"Boss Town" starts with Rubalcaba's chords marching behind Lovano's circular melody. It takes the tempo down a peg while Lovano, proving himself a bit of a multi-instrumentalist, chimes in on tuned gongs. (The sax player's percussion, which appears in a few places on Flying Colors, is the only thing that weakens the CD. It's tolerable but seemingly arbitrary and adds little to the proceedings.) Nevertheless the moment is quickly forgotten as Rubalcaba comes back blazing, hammering out bass chords while his right hand cascades down the keys.
The CD is filled with such highlights. Rubalcaba burns through portions of "Mr. Hyde" as if he were running from Castro, and the musicians weave a solid tapestry on the Tadd Dameron standard "Hot House." Lovano and Rubalcaba prove with Flying Colors that they not only excel at their respective instruments but can potentially redefine the manner in which instruments interact.
-- Larry Getlen
Gastr del Sol
Throughout the '80s David Grubbs spent his time playing guitar and singing in gnarly little Midwestern punk bands with names like Squirrel Bait, Bitch Magnet, Slint, and Bastro. Those groups became college-rock favorites but eventually folded. In the early '90s, Grubbs -- who had always been a latent avant-gardist -- formed a loose "band" with the inscrutable name of Gastr del Sol. Grubbs probably lost most of his previous audience: His new compositions tend to be thoughtful piano studies and intricate tone poems for guitar. When Grubbs began collaborating in 1994 with Jim O'Rourke, a studio engineer and tape manipulator, Gastr del Sol's sound took on an added (and decidedly odd) dimension.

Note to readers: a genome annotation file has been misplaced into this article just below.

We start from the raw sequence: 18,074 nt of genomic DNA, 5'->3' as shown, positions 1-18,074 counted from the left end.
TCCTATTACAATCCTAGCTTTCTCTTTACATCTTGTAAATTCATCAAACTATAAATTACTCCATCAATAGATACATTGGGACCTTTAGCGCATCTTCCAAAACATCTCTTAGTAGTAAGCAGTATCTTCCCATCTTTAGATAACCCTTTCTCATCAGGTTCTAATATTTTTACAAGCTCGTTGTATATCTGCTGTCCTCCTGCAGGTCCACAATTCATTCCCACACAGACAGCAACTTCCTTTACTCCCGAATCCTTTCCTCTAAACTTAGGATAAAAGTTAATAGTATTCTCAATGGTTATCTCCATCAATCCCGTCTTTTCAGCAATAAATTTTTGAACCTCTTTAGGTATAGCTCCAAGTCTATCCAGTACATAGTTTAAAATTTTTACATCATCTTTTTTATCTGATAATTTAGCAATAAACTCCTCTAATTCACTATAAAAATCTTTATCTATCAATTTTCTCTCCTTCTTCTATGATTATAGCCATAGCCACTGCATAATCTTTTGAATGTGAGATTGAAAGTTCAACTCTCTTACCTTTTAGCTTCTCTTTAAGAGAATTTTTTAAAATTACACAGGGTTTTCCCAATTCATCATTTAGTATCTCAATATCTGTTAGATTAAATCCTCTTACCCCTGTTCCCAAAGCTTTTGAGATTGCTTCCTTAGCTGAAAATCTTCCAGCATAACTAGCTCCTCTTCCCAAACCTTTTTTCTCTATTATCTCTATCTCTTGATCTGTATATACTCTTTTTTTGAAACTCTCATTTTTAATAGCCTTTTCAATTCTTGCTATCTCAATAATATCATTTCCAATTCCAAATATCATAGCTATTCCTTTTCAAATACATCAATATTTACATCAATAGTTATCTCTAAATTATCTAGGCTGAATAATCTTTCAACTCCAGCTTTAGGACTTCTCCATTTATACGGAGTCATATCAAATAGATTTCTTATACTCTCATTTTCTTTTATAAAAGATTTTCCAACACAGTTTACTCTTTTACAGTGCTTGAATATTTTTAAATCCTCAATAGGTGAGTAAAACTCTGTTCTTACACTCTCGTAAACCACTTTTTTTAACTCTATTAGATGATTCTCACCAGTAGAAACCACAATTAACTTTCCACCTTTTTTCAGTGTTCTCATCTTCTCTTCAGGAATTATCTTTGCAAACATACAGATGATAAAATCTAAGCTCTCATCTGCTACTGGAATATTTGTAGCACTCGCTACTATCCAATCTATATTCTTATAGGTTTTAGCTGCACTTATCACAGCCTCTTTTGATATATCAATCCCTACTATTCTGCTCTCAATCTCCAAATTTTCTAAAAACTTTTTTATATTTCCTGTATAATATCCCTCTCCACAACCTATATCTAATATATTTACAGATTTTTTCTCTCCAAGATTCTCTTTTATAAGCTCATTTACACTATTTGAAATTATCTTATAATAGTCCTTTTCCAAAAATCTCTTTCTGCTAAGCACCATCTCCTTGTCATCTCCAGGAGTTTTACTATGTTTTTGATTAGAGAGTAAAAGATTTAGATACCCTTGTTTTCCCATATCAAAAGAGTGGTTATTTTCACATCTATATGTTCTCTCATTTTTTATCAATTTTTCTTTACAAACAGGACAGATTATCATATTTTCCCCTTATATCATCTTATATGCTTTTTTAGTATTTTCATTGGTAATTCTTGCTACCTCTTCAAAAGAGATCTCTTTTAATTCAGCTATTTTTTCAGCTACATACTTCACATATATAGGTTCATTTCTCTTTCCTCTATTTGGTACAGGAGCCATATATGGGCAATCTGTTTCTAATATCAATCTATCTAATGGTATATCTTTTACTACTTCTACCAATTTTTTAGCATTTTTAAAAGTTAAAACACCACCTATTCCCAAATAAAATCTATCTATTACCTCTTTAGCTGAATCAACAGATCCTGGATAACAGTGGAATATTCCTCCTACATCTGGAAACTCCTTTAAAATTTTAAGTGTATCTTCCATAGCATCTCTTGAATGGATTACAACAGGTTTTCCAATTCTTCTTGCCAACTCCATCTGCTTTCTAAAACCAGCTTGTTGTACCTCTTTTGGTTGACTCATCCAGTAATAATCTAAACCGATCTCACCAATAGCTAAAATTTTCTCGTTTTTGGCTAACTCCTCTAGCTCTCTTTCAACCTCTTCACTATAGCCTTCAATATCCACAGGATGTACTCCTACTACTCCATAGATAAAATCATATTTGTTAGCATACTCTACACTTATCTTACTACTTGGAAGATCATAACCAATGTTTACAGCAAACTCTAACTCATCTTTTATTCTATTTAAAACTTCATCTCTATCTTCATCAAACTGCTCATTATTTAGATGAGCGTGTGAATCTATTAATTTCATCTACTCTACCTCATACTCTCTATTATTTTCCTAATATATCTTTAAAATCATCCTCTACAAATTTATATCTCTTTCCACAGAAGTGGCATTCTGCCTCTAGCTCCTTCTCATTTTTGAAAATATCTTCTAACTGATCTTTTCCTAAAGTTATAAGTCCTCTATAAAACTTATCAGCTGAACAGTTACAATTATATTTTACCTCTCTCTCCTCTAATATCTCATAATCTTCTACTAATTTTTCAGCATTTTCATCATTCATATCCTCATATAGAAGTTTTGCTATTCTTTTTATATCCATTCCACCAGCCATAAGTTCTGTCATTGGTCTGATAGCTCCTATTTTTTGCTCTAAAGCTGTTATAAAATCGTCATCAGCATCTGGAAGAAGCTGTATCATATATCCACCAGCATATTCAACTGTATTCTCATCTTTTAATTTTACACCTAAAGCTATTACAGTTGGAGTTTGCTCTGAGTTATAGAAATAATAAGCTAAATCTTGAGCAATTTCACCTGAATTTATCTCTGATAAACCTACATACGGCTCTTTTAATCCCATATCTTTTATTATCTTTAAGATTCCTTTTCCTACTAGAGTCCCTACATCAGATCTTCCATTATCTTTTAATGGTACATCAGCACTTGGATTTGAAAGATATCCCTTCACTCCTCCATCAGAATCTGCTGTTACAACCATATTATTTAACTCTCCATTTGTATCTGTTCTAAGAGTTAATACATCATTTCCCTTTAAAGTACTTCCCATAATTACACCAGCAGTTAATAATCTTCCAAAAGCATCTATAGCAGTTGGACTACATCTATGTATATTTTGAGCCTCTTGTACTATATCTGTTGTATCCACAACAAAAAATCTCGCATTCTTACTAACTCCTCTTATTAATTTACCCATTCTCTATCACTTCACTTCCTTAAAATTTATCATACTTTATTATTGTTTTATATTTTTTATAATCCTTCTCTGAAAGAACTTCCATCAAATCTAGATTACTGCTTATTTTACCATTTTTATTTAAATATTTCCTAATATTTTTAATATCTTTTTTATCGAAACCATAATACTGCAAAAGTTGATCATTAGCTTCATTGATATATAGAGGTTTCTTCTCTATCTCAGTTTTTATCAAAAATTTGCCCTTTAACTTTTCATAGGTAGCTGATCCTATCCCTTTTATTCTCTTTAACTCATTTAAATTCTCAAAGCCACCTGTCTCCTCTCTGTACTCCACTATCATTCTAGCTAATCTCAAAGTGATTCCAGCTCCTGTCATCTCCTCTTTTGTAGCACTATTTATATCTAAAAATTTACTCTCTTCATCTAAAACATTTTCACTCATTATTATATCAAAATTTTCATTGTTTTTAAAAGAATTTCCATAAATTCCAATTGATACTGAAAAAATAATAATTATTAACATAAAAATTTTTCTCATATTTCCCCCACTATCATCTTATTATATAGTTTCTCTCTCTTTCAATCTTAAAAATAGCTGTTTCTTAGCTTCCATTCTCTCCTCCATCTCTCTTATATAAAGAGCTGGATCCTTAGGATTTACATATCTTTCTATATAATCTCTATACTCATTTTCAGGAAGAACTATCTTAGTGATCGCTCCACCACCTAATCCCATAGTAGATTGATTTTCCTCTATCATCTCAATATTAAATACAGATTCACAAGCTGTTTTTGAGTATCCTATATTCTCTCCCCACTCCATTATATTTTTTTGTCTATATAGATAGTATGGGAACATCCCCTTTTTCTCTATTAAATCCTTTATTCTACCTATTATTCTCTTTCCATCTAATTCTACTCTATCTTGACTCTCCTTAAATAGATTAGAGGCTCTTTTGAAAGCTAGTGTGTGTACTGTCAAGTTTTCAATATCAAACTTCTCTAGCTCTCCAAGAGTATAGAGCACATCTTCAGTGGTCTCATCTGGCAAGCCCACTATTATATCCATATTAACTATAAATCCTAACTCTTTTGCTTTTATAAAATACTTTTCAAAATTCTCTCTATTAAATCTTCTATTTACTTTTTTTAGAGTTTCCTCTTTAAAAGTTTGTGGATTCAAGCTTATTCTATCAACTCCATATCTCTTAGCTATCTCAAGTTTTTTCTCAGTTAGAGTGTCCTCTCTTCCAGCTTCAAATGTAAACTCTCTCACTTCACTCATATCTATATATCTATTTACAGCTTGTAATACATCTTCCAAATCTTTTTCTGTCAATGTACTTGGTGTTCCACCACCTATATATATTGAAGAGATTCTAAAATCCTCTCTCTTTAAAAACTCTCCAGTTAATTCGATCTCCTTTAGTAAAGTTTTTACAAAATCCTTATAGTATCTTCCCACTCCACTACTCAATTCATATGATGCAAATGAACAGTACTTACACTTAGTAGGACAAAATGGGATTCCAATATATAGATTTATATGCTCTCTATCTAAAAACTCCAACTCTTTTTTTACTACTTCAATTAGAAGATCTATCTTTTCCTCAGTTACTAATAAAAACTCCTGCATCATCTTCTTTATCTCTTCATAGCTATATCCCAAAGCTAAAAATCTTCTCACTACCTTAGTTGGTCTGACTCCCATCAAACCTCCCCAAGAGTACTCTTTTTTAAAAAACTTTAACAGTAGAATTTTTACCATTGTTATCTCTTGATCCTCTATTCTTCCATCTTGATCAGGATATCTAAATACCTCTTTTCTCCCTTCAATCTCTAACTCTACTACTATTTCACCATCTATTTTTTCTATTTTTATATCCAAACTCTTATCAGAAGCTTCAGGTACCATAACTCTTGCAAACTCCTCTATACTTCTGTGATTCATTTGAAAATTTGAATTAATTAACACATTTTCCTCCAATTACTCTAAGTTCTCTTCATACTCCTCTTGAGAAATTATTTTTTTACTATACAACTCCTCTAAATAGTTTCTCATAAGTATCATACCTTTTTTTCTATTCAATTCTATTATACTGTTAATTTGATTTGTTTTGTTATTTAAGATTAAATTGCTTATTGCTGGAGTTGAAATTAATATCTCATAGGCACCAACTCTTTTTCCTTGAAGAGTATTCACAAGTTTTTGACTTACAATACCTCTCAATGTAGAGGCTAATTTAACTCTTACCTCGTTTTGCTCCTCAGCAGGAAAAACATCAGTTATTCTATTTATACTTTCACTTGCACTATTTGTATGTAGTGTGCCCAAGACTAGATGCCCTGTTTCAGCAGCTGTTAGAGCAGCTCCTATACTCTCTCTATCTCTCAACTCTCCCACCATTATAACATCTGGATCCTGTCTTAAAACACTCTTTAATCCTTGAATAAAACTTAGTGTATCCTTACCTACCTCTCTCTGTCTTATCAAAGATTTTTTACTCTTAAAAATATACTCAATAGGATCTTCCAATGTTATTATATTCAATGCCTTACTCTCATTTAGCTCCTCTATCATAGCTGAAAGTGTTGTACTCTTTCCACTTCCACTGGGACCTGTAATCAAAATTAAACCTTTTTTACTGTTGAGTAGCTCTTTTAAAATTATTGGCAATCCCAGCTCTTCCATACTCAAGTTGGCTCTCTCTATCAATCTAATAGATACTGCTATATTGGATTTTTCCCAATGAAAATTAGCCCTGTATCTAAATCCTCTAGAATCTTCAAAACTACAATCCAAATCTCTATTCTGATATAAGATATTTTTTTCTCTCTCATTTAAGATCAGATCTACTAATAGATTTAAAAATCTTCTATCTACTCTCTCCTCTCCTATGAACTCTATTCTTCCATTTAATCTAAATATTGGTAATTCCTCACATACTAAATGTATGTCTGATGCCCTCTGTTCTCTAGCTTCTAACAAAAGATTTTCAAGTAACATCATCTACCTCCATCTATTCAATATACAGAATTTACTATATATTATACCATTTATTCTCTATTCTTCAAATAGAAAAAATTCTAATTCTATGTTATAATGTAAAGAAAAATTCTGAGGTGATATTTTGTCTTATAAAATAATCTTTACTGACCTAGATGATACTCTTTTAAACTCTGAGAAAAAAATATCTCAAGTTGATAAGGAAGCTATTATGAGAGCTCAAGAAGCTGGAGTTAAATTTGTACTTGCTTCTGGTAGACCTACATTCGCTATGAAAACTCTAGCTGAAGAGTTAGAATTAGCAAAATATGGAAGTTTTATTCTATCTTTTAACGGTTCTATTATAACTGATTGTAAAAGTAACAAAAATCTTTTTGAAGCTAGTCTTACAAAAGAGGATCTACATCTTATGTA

Camofleur, the band's third full-length album, walks a fine line between experimental noodling and clearly realized innovation, often within a single song. The opening track, "The Seasons Reverse," is a lightly galloping pop song with jazzy guitar, a nice horn solo, and a little steel drum thrown in for good measure. In his appealingly bland voice, Grubb sings a sort of poetic essay: "The seasons reshuffle/At a span of a year and a half/September reverses and the equinoxes flip." The last two minutes of the song, however, dwindle into a moody, unfinished guitar sketch accompanied by the faint sound of distant firecrackers. The track ends with several seconds' worth of a barely audible woman's voice.
"The Seasons Reverse" is not just a cerebral sound-experiment; it's a love song. Surprisingly, it works. There's joy in the music's rapid pace but regret in the lyrics: "They shuffle because it's been more than two years/ First seeing you in a snow bank/Then a sweater/Then a swelter." The song speeds by, slows down, then fades away, leaving nothing but a few sounds and words that are as fuzzy as old memories.